Tian-Sheng Sun from Beijing Army General Hospital described their experience with fetal olfactory ensheathing glia, using the same method at Hongyun Huang. I am not sure but I think that he presented the results of 12 patients. His results were similar to the work of Hongyun Huang but he interpreted the motor function as "root recovery". He, however, found significant sensory recovery of 4-10 dermatomes after the fetal OEG transplants.
    Hui Zhu described her experience in Kunming doing intraspinal transplants of human fetal Schwann cell transplants. She showed how the cells were obtained, summarized the results (interestingly, conversion of patients from ASIA A to C in many cases), the aggressive rehabilitation program that they have, and the rationale for the treatment. She showed two cases, one of a young teenager who had the transplants and the other of an older adult, both of whom had recovered what she characterized as ASIA A to ASIA C.
    Yong-Fu Zhang from Zhengzhou described his experience with bone marrow stem cell transplants in spinal cord injury patients. The studies suggest that the treatment is safe although they were not able to say for sure whether the treatments improved function as a result of the transplants. The treatments were given during the first few weeks after injury.
    Shaocheng Zhang from Shanghai presented his 3-decade experience using peripheral nerves to bridge function from above the injury site muscles and bladder below the injury site. He has had improvements of bladder and bowel function, as well as restoration of penile sensation in patients.
    Henreich Cheng from Taiwan reported his experience using acidic FGF to treat paitents with chronic paraplegia and quadriplegia, including several patients who improved as a result. He also presented animal studies.
    John Steeves from Vancouver talked about clinical trial guidelines for spinal cord injury and the International group that is attempting to set such guidelines. These include a variety of standards for taking therapies to clinical trial and outcome measures.
    Adrian Nowitzke from Brisbane talked about their experience transplanting adult olfactory ensheathing glia into 3 patients and the safety of the method. He mentioned that they had made 200-500 injections into the patients. The study suggests that the patients have had no significant complications associated with the cell transplants. He was not able to comment about the neurological improvements in the patients.
    Yooh Ha from Inchon, Korea, described their clinical trial results treatment with GM-CSF and bone marrow autografts into about 10 patients with chronic spinal cord injury, including some of the positive results that they had. They found that the combination therapy was better than either one alone. This is really the first evidence (to my knowledge) of bone marrow stem cell transplants combined with a growth factor that improves recovery.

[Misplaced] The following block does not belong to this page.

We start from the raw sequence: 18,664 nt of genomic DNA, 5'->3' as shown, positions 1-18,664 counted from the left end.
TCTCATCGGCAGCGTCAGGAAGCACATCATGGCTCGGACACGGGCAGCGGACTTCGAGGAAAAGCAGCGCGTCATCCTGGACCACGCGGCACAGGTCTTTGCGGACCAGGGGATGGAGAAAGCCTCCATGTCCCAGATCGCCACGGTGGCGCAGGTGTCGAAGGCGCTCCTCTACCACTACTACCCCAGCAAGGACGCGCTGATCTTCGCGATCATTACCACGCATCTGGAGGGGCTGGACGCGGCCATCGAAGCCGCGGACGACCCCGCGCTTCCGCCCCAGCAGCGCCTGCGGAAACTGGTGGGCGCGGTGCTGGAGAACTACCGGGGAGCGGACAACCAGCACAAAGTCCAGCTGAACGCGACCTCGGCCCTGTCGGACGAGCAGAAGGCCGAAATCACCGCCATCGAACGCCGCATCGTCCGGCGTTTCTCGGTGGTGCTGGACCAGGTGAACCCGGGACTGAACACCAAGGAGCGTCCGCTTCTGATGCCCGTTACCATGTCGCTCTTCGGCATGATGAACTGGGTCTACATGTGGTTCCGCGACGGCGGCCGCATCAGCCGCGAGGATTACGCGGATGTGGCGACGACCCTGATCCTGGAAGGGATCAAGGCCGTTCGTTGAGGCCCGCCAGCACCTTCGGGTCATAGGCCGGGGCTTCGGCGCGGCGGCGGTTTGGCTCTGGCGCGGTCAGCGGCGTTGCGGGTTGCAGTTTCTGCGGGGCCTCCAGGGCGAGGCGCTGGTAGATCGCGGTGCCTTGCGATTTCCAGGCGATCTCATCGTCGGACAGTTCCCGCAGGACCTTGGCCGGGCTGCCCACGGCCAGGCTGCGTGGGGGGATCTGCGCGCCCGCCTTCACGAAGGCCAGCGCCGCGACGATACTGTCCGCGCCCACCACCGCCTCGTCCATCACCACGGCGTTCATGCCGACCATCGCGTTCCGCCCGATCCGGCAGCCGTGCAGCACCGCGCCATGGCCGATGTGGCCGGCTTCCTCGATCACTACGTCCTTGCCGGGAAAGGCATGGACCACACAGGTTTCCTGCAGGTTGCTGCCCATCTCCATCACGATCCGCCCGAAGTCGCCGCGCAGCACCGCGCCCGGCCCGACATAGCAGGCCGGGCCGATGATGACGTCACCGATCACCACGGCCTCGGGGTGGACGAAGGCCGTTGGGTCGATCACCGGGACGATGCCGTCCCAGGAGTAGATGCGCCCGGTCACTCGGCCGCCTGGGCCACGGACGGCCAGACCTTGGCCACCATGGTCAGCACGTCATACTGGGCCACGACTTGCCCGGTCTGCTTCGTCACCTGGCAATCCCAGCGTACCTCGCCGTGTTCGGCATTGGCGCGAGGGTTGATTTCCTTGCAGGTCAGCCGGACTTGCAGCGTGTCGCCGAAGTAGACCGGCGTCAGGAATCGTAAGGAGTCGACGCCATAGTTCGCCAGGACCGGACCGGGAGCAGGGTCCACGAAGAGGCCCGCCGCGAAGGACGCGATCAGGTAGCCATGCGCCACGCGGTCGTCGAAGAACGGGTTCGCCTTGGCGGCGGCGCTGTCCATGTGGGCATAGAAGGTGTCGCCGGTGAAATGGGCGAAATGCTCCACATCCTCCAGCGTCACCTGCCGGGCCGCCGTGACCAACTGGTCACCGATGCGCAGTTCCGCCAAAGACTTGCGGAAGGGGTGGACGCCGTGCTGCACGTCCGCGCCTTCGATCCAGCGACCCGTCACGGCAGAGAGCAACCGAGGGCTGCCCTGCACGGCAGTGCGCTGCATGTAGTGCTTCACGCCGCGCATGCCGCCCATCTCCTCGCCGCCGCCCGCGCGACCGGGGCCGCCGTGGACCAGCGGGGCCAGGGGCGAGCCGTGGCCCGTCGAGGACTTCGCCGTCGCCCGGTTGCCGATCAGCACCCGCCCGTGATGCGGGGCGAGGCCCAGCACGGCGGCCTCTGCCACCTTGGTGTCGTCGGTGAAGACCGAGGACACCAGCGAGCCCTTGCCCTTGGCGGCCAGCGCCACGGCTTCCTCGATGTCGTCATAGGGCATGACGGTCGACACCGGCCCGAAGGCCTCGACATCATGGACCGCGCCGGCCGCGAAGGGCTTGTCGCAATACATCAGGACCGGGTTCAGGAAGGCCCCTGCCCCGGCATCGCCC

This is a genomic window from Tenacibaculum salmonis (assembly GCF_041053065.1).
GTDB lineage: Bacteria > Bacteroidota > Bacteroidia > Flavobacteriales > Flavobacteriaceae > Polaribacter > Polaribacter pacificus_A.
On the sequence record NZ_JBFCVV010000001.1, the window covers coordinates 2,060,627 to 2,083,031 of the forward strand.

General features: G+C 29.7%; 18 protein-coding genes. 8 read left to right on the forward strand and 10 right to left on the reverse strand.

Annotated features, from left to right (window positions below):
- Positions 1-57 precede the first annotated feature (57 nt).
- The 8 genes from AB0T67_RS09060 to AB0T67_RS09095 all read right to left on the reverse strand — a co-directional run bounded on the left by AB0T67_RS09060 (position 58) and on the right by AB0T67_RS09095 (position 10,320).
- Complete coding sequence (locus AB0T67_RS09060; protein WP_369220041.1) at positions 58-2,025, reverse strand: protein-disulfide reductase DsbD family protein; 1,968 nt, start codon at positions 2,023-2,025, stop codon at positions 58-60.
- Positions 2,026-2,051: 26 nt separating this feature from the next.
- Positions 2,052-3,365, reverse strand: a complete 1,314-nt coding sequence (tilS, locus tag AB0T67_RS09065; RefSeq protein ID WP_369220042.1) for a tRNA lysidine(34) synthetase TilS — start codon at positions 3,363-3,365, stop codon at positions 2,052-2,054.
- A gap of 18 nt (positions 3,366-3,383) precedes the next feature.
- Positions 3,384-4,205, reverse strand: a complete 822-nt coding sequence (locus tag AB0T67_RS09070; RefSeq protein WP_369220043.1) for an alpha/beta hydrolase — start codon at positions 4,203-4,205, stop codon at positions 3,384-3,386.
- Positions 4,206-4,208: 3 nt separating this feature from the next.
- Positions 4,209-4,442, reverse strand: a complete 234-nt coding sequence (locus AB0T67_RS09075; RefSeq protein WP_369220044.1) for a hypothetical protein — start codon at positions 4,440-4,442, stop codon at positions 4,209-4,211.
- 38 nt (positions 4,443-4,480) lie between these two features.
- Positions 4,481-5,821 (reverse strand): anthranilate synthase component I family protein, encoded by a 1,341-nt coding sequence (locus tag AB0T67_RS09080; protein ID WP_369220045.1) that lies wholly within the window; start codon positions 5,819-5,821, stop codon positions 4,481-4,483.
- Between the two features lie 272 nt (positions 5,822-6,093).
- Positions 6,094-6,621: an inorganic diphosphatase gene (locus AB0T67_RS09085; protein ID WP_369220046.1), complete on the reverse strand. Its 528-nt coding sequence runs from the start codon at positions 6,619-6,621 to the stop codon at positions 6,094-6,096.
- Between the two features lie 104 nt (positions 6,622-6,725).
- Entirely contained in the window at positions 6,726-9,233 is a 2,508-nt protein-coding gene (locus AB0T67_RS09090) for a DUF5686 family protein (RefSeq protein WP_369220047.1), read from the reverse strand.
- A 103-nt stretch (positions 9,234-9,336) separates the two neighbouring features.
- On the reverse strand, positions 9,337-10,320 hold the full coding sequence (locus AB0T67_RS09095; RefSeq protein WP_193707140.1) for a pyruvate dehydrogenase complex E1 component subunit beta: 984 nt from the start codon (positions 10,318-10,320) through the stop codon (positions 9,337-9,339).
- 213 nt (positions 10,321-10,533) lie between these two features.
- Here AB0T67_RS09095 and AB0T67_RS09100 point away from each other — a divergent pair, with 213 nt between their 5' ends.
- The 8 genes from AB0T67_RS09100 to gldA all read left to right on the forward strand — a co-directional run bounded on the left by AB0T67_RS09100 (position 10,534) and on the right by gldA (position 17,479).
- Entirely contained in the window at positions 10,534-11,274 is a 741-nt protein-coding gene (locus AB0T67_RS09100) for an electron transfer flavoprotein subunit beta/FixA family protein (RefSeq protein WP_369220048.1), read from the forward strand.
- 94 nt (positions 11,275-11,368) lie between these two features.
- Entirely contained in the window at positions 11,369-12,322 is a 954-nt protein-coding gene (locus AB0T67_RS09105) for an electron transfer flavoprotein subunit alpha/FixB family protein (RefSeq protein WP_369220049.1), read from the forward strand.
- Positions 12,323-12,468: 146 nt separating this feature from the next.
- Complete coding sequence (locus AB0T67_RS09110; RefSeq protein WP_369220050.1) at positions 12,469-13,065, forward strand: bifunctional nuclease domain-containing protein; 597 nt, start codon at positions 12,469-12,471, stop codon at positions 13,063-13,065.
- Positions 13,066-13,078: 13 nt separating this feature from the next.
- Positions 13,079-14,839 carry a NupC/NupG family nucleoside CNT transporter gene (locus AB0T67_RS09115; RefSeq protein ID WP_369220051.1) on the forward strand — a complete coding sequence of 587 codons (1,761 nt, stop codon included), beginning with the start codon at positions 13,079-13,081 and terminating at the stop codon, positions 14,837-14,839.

Rutledge Ellis Behnke from MIT and now at HKU showed the technology of using self-assemblying nano materials for CNS lesion repair, mostly animal studies. This is truly amazing stuff that not only self-assembles when it comes into contact with ionic solutions but it remarkably allows and promotes axonal growth across cuts of the brain and repairs of other tissues. All the studies were done in animals so far.
    Wise Young, Michael Bracken, Henreich Cheng, James Guest, Gong Ju, Tianshen Sun Panel Discussion: What have we learnt from the first generation of spinal cord injury clinical trials?

    December 19, 2005.
    This day was devoted to experimental treatments in animals.
    Wise Young summarized various advances in spinal cord injury therapies, including some new results relating to olfactory ensheathing glia and umbilical cord blood transplants in animals. Lithium strongly stimulates proliferation and neurotrophin expression by umbilical cord blood cells. Umbilical cord blood cells plus/minus lithium is one of the treatment protocols being considered in the 2006 ChinaSCINet trials.
    Geoffrey Raisman from London presented his studies on umbilical cord blood transplants into the spinal cord. He proposed the concept of glial cells opening the path for axonal growth in the spinal cord.
    Kwok-Fai So from Hong Kong presented his work on combination therapies with chondroitinase and lithium, showing that the combination is better than either one alone for improving recovery and regeneration of the rubrospinal tract and Clarke's nucleus in hemisected rat spinal cords.
    Martin Grumet from Rutgers in New Jersey presented his work on radial glial cell transplants (these are neural stem cells), showing how the cells are both neuroprotective and possibly regenerative in contused rat spinal cords.
    Hans Keirstead from Irvine, California, reported his results using human embryonic stem cells to remyelinate contused rat spinal cords and improve locmotor recovery in rats. He pointed out that the preparation of the cells is very important and that they had a spate of difficulties replicating their own results but recently were able to do so.